Railroad Strike Averted as Congress Intervenes
Following substantial pressure from IWLA and other trade groups, Congress intervened this week to avert a potential rail strike that would’ve cost the American economy as much as $2 billion per day. The House passed a package of bills on Wednesday to ratify the proposed contract, including provisions to add paid sick leave, while the Senate voted only to ratify the contract with no additional sick leave on Thursday. On Friday, President Joe Biden signed into law the Senate-passed agreement that ends the chance for a legal rail strike.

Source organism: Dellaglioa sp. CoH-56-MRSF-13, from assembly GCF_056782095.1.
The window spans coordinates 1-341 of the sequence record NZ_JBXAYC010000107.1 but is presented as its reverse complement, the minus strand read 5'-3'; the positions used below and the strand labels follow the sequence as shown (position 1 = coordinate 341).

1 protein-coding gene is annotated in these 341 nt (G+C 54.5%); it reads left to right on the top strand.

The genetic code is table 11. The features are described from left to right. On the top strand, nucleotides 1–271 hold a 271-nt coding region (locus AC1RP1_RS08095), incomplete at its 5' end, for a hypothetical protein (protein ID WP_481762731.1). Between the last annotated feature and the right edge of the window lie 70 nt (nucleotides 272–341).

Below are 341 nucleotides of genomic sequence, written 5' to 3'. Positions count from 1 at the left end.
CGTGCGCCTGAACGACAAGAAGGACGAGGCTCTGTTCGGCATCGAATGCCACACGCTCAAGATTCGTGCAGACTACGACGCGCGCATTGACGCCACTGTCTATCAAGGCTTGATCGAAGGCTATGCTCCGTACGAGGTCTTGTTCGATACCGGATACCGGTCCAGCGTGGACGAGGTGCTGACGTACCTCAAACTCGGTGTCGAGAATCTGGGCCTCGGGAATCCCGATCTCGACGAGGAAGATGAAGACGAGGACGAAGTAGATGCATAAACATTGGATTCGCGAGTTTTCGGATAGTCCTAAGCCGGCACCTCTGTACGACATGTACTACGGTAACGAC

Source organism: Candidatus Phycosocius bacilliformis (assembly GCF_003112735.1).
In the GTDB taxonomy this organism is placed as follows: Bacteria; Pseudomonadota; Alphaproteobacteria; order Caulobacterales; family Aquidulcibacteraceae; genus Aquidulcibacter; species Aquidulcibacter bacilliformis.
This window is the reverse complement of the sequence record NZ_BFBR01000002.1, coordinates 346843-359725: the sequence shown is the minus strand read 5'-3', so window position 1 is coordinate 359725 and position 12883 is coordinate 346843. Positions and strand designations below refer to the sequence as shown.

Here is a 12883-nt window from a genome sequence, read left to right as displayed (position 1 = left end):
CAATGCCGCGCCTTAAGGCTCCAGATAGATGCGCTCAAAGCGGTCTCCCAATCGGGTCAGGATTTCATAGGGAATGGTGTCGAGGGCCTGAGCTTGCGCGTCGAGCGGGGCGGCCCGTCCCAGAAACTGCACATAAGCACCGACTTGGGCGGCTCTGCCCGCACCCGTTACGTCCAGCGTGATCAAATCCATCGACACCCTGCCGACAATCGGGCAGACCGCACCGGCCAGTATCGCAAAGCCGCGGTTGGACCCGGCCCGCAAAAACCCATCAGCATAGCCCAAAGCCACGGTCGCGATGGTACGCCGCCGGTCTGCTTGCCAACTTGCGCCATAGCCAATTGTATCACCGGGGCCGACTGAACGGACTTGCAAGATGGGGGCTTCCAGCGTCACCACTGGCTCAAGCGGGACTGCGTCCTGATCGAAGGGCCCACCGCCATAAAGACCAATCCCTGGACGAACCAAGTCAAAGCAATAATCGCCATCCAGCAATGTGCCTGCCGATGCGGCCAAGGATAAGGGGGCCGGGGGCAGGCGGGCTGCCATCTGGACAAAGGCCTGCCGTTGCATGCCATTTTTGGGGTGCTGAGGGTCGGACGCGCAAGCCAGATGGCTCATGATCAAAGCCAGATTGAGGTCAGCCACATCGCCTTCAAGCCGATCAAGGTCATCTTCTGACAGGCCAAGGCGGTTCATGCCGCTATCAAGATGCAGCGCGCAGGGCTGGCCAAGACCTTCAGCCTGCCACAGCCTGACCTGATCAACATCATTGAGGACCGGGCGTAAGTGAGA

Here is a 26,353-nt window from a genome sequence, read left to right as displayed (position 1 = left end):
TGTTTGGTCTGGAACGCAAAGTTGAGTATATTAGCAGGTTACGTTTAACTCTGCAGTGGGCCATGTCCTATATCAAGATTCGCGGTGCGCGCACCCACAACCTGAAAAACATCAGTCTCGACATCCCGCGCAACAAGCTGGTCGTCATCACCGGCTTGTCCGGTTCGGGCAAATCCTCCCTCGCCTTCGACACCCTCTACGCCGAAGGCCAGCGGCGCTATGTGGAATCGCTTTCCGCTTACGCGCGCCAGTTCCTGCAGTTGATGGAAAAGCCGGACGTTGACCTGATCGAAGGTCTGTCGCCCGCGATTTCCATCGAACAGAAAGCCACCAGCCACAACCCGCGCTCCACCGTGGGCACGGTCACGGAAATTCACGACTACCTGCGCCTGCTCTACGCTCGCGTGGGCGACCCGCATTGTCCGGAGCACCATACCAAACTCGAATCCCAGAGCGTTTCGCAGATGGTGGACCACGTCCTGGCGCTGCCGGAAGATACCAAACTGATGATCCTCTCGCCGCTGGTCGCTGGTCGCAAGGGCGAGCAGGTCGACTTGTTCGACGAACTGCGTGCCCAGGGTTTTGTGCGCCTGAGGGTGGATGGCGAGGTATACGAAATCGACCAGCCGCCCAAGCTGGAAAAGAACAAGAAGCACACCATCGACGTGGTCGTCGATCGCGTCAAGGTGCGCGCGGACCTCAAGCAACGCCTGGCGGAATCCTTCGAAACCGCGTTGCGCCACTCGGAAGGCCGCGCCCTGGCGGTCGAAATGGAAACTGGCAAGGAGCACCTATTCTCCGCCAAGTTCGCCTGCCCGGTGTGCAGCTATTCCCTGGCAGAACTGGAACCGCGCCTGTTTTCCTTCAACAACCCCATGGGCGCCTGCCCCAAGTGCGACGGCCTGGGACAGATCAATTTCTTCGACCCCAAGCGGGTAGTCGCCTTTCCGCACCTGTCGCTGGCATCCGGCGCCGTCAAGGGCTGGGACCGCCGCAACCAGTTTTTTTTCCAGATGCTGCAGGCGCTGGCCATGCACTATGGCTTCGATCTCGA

The tentative agreement provides average employee compensation and benefits of more than $160,000, according to the Association of American Railroads (AAR), which represents large rail employers. It provides a 24% wage increase over a five-year period from 2020 to 2024. It is the largest raise to rail workers in decades. However, it falls short of the unions’ central demand: paid sick leave. Currently, rail workers may have weeks of paid time off, but this cannot be used flexibly in the case of medical or family emergencies. Read More Read Even More
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